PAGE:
The Health and Safety at Work (Adventure Activities) Regulations 2016 (the Regulations) deal with the provision of adventure activities.

Here are some useful documents to provide more information about how WorkSafe regulates adventure activities.

The Regulations

The Regulations set out what kinds of activities are covered by the Regulations, the process for registration as an adventure activity operator, duties of adventure activity operators, and offences.

There are activities that are excluded from the regulations. These include activities run by sports clubs (or associations representing sports clubs) and schools in most circumstances, and activities where participants are not taught or guided.

See What we mean by adventure activity for further guidance.

A core requirement of the Regulations is that anyone who wishes to provide adventure activities must pass a safety audit and be granted registration by WorkSafe. Safety audits are carried out by safety auditors formally recognised by WorkSafe under the Regulations.

To pass the safety audit, a person must satisfy the safety auditor that their safety management system complies with the Safety Audit Standard (see below).

If a person passes a safety audit, they are issued with a safety audit certificate. Certificates are usually issued for three years. This certificate is a key requirement for applying to WorkSafe for registration as an adventure activity operator.

In 2023, the Regulations were amended to:

  • introduce a duty under the Regulations for adventure activity operators to take all reasonable steps to inform persons seeking to participate in adventure activities of any serious risks they may be exposed to by participating in the activity
  • expand WorkSafe’s powers to refuse, suspend, and cancel registration; allow WorkSafe to add conditions to an adventure activity operator’s registration; and provide operators with review and appeal rights where these powers are exercised
  • establish a new registration process that requires adventure activity operators to register directly with WorkSafe (rather than indirectly via their safety auditor) and provide more detailed information upon registration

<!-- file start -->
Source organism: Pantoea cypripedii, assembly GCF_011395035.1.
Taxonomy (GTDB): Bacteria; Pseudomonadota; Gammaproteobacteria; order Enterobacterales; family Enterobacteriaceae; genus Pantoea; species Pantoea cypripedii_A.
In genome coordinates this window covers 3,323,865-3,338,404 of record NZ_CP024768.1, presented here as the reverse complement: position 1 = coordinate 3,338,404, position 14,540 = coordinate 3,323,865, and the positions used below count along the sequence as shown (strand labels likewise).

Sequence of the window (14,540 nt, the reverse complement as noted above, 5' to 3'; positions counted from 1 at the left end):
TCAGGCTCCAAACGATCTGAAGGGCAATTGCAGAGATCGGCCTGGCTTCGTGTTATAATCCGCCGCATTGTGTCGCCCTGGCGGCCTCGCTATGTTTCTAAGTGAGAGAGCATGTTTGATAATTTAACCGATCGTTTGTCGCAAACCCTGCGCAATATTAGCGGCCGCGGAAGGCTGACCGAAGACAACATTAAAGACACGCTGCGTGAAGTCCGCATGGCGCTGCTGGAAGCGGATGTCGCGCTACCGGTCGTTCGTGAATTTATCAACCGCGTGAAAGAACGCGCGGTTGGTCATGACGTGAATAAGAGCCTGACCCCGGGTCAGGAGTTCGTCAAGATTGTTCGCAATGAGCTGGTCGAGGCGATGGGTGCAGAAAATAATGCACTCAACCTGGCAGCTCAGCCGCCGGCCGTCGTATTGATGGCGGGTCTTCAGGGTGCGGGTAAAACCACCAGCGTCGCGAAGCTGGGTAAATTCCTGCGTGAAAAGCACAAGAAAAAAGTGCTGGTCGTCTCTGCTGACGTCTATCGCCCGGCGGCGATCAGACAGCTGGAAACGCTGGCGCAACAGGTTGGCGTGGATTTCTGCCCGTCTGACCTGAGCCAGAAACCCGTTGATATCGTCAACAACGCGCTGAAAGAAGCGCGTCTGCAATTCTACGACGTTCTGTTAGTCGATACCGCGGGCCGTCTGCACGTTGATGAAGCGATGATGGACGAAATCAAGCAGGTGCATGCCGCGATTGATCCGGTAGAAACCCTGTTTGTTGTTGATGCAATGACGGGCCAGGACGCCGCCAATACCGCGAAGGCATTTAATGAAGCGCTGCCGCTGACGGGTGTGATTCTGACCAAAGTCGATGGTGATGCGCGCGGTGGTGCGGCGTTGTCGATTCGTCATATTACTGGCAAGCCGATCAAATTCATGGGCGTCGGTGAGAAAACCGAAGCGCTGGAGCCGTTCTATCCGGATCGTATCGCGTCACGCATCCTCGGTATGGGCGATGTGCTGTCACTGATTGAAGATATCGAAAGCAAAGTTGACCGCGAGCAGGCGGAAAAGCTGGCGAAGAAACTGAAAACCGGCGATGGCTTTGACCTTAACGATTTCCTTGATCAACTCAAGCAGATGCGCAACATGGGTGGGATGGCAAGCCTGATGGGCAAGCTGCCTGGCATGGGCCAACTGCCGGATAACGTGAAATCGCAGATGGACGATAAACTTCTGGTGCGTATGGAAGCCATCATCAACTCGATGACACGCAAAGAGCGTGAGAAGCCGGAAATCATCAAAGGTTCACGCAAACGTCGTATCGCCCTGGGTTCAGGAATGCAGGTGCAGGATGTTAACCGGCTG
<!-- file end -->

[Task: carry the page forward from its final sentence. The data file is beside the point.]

• introduce sector-specific notifiable events which adventure activity operators are required to report to WorkSafe.

Note that the amendments to the Regulations came into force on 1 April 2024.

View the amendments to the Health and Safety at Work (Adventure Activities) Regulations 2016 on the New Zealand Legislation website(external link)

Quick guide: Changes to the Adventure Activities regime – what they mean for you (PDF 172 KB)

Safety Audit Standard

Under the Regulations, WorkSafe must develop one or more safety audit standards. A safety audit standard sets out the standards or requirements that adventure activity operators must comply with to reduce risks to health and safety when providing adventure activities.

Safety Audit Standard (version 2.0) - Safety management system requirements for adventure activity operators

On 31 August 2023, WorkSafe issued version 2.0 of the safety audit standard (the Standard). On 1 April 2024 this version of the Standard replaced version 1.1.

The updates in version 2.0 of the Standard include changes to introduce a specific requirement for operators to assess and manage risks associated with natural hazards, and requirements for what information about risks must be provided to participants and how this communication should occur.

The title of the Standard was changed to ‘Safety management system requirements for adventure activity operators’ to clarify that the primary audience for this document is both adventure activity operators and safety auditors.

The updates also include changes to ensure that the Standard is consistent with the amendments to the Regulations.

Safety Audit Standard (version 2.0) (PDF 390 KB)

The New Zealand Adventure Activities Certification Scheme

The New Zealand Adventure Activities Certification Scheme (the Scheme) is a WorkSafe document endorsed by the Joint Accreditation System of Australia and New Zealand (JASANZ).

Visit the JASANZ website(external link)

The Scheme sets out WorkSafe’s expectations of certification bodies (recognised safety auditors).

Accreditation under the Scheme is the primary way certification bodies can demonstrate to WorkSafe that they are likely to meet the requirements to be recognised as safety auditors under the Regulations.

New Zealand Adventure Activities Certification Scheme (version 4.1)

On 31 August 2023 WorkSafe issued Version 4.1 of the Scheme (version 4.1). The updates in version 4.1 include changes to reflect the amendments to the Regulations, and changes to the qualification requirements for technical experts that audit diving activities.

Version 4.1 replaced the previous version 4.0 of the Scheme on 1 April 2024.

New Zealand Adventure Activities Certification Scheme (version 4.1) (PDF 1004 KB)

New Zealand Adventure Activity Certification Scheme - a performance study

This research examined the performance of the New Zealand Adventure Activity Certification Scheme (the Scheme) during its first three years in action. This is the period during which audit bodies were directly recognised by WorkSafe NZ, prior to accreditation by a specialist third party organisation.

The purpose of this study was to examine the extent to which the current Scheme arrangements provide effective sector regulation for each of the ‘project deliverable’ topics described in the report. The research was conducted by reviewing audit reports, conducting interviews with sector managers at certified audit bodies and surveying adventure activity operators.

New Zealand Adventure Activity Certification Scheme - a performance study (PDF 1.4 MB)